URGENT: Tim Coté Advises Ovarian Cancer Drug Developers Run, Don't Walk, To Get Orphan Designation.


Biotechs and pharma groups who are developing therapies for ovarian cancer have long counted on the exclusivity, tax credits, and fee exemption benefits of the Orphan Drug Act (ODA).  Indeed, FDA has issued 85 designations for products to treat ovarian cancer since 1983.  This is about to change. 

According to Tim Coté MD, MPH, CEO of Coté Orphan LLC, and former Director of FDA’s Office of Orphan Products Development, the US prevalence of ovarian cancer will soon exceed the statutory criteria for orphan designation.  “As of March 10, 2016 we calculated the prevalence of ovarian cancer to be 198,678, statistics that come from the National Cancer Institute’s (NCI’s) Surveillance Epidemiology and End Result (SEER) program.  Given the steady rise in the US population, we estimate the statutory prevalence limit of 200,000 will be exceeded on or about January 1, 2017.” Coté further warns that there is no guarantee of steady growth in the prevalence of ovarian cancer and therefore the number could be exceeded even sooner.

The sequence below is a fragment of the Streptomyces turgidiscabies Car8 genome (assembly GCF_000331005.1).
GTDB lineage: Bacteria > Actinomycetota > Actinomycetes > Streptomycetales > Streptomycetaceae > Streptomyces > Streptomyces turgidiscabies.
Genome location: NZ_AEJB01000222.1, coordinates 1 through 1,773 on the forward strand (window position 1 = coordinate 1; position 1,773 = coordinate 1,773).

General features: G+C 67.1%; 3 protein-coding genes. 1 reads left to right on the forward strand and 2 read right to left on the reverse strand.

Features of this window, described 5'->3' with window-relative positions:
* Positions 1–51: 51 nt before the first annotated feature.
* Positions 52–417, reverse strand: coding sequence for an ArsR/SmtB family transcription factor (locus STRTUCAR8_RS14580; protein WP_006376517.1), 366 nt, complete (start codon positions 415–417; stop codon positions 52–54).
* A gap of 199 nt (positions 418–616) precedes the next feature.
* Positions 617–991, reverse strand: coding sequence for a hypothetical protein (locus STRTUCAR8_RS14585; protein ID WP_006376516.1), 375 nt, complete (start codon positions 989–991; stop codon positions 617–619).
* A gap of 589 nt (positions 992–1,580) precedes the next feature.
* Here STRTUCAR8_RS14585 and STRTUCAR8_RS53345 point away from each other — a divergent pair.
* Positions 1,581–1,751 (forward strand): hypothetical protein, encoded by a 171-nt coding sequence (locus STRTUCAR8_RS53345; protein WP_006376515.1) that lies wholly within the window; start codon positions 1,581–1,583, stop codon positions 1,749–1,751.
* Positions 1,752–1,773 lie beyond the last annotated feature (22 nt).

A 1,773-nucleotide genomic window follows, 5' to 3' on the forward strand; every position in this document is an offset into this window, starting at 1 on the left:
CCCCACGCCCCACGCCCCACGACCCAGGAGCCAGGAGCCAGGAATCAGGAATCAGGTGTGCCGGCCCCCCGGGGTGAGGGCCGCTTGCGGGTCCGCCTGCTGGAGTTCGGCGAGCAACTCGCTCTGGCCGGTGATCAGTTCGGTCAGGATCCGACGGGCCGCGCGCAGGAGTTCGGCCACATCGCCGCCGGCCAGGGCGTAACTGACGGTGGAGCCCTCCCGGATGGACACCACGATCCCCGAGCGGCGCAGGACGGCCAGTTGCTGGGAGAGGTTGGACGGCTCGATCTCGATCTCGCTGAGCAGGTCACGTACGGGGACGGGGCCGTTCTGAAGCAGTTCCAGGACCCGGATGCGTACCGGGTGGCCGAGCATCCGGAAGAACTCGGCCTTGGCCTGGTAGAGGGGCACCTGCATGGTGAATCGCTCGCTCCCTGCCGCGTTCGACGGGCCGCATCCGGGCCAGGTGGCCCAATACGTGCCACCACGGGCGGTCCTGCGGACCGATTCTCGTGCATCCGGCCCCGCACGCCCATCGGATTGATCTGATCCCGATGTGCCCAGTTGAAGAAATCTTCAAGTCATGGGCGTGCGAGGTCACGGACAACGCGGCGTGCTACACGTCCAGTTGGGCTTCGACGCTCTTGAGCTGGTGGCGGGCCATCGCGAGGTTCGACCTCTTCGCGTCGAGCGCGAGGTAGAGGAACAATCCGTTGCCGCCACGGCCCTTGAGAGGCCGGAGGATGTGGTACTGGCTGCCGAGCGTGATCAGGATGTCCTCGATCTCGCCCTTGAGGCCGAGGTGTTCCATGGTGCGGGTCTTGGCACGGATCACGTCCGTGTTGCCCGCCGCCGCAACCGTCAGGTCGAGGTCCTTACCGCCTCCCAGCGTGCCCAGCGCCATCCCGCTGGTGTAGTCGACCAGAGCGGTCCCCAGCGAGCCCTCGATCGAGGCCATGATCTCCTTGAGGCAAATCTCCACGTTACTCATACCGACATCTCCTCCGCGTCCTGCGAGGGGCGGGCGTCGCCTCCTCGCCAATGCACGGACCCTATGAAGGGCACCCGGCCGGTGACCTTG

Coté advises that the law affords full orphan drug benefits for companies who submit orphan designation applications for ovarian cancer therapies prior to the date the prevalence exceeds 200,000.  Any deficiencies in satisfying the medical rational criterion (typically met through animal model xenografts) can be corrected through the OOPD abeyance procedure, but waiting now means foregoing the benefits of the ODA for ovarian cancer therapies.

Coté Orphan LLC is the world leader in orphan drug regulatory affairs, featuring a regulatory team with approximately 125 years combined experience in regulatory affairs and preclinical drug development.  Led by Dr. Tim Cote’s FDA experience as the deciding official for 1400+ orphan designation applications and overseer of 150+ orphan drug marketing authorizations, Coté Orphan LLC currently submits more FDA and EMA orphan designation applications than any other firm.